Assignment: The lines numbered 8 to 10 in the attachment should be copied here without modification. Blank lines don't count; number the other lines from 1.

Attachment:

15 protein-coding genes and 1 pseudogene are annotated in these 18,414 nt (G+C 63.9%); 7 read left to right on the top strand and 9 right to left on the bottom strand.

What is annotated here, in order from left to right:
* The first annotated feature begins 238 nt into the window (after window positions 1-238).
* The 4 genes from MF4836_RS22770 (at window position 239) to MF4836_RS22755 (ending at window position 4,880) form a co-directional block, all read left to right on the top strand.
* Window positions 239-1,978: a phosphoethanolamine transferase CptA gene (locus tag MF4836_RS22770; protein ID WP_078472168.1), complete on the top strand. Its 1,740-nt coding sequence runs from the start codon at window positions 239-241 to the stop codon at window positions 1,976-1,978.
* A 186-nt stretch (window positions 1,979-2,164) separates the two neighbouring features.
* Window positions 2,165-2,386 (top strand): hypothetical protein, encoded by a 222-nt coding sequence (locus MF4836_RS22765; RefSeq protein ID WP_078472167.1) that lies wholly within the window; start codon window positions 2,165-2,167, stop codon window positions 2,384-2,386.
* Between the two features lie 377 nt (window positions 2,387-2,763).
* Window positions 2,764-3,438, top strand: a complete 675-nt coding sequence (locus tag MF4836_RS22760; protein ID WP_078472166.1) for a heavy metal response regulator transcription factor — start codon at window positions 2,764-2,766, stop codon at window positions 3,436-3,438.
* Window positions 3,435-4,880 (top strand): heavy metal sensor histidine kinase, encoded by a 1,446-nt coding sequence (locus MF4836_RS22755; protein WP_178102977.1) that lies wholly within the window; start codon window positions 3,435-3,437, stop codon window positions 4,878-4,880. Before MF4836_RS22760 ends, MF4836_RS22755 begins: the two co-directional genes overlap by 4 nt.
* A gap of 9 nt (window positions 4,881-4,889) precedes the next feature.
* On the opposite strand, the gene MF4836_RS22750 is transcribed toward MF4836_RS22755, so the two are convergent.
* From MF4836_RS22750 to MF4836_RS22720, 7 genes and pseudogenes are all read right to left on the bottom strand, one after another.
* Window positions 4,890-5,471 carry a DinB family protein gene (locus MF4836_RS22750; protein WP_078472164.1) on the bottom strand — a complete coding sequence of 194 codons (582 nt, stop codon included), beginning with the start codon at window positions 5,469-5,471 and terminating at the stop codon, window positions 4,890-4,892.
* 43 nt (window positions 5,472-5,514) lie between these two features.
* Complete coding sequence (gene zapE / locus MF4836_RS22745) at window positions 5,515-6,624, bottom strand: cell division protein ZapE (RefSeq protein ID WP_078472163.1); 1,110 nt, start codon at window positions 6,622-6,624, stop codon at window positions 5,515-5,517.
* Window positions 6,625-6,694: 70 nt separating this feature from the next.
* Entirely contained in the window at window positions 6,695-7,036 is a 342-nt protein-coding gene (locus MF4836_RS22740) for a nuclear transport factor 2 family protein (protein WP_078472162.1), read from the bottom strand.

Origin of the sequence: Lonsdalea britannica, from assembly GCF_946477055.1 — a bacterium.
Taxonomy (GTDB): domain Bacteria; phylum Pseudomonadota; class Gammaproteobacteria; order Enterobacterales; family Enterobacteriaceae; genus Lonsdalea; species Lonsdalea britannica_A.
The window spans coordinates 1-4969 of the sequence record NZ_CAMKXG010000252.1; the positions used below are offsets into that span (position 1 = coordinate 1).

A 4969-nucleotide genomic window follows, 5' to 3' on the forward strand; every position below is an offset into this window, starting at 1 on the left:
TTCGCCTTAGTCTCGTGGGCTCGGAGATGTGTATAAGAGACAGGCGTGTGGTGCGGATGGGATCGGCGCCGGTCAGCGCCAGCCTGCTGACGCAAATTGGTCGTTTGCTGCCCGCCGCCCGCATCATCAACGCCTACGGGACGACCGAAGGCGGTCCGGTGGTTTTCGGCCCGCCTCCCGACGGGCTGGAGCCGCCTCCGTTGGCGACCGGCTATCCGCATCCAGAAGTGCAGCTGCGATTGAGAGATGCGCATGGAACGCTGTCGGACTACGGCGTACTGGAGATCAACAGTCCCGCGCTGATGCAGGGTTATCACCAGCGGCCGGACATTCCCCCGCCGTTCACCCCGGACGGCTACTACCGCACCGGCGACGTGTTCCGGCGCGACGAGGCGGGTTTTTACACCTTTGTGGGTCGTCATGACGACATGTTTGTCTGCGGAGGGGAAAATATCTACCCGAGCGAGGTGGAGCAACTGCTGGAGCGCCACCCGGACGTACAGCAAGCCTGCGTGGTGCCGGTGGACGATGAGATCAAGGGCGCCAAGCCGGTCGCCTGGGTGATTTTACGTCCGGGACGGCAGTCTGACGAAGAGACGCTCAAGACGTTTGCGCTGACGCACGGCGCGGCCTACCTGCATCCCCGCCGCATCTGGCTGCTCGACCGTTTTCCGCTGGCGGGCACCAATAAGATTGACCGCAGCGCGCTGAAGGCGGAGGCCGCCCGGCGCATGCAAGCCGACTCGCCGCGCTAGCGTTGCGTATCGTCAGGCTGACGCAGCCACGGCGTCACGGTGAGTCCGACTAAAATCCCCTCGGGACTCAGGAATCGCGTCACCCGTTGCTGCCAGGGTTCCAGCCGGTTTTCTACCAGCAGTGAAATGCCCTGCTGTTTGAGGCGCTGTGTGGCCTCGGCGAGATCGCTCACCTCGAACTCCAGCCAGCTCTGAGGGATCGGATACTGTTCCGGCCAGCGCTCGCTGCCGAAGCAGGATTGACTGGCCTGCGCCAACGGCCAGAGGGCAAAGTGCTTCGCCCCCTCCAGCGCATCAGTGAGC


* Between the two features lie 377 nt (window positions 2,387-2,763).
* Window positions 2,764-3,438, top strand: a complete 675-nt coding sequence (locus tag MF4836_RS22760; protein ID WP_078472166.1) for a heavy metal response regulator transcription factor — start codon at window positions 2,764-2,766, stop codon at window positions 3,436-3,438.
* Window positions 3,435-4,880 (top strand): heavy metal sensor histidine kinase, encoded by a 1,446-nt coding sequence (locus MF4836_RS22755; protein WP_178102977.1) that lies wholly within the window; start codon window positions 3,435-3,437, stop codon window positions 4,878-4,880. Before MF4836_RS22760 ends, MF4836_RS22755 begins: the two co-directional genes overlap by 4 nt.